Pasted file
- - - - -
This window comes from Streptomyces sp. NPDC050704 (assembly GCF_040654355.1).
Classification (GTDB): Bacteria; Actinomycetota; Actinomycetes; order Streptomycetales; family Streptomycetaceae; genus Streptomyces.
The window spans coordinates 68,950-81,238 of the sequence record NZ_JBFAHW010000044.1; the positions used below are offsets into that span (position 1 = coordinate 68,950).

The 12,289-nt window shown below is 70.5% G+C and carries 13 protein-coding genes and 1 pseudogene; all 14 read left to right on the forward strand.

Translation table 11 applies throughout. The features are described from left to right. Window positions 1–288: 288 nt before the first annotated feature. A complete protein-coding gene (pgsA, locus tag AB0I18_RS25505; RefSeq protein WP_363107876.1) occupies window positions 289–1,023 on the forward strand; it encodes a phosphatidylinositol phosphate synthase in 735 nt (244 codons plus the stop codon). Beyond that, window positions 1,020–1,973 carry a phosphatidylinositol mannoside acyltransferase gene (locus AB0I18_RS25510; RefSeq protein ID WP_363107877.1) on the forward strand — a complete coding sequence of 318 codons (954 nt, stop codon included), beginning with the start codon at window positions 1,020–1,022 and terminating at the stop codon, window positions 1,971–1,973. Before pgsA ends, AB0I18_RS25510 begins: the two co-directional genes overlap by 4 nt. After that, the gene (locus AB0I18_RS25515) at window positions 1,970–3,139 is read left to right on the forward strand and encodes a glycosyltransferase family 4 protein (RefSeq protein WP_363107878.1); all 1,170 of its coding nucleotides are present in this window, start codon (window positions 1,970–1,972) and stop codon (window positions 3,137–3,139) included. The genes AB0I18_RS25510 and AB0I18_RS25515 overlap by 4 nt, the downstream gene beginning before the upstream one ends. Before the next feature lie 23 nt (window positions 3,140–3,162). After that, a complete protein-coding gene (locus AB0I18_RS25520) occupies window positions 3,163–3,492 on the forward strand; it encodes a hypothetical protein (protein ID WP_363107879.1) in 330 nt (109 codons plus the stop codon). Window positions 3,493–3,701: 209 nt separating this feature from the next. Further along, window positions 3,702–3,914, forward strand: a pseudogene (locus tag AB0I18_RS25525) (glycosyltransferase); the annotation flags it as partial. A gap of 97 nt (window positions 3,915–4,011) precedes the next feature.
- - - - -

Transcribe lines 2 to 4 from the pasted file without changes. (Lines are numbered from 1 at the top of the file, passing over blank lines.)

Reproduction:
Classification (GTDB): Bacteria; Actinomycetota; Actinomycetes; order Streptomycetales; family Streptomycetaceae; genus Streptomyces.
The window spans coordinates 68,950-81,238 of the sequence record NZ_JBFAHW010000044.1; the positions used below are offsets into that span (position 1 = coordinate 68,950).

The 12,289-nt window shown below is 70.5% G+C and carries 13 protein-coding genes and 1 pseudogene; all 14 read left to right on the forward strand.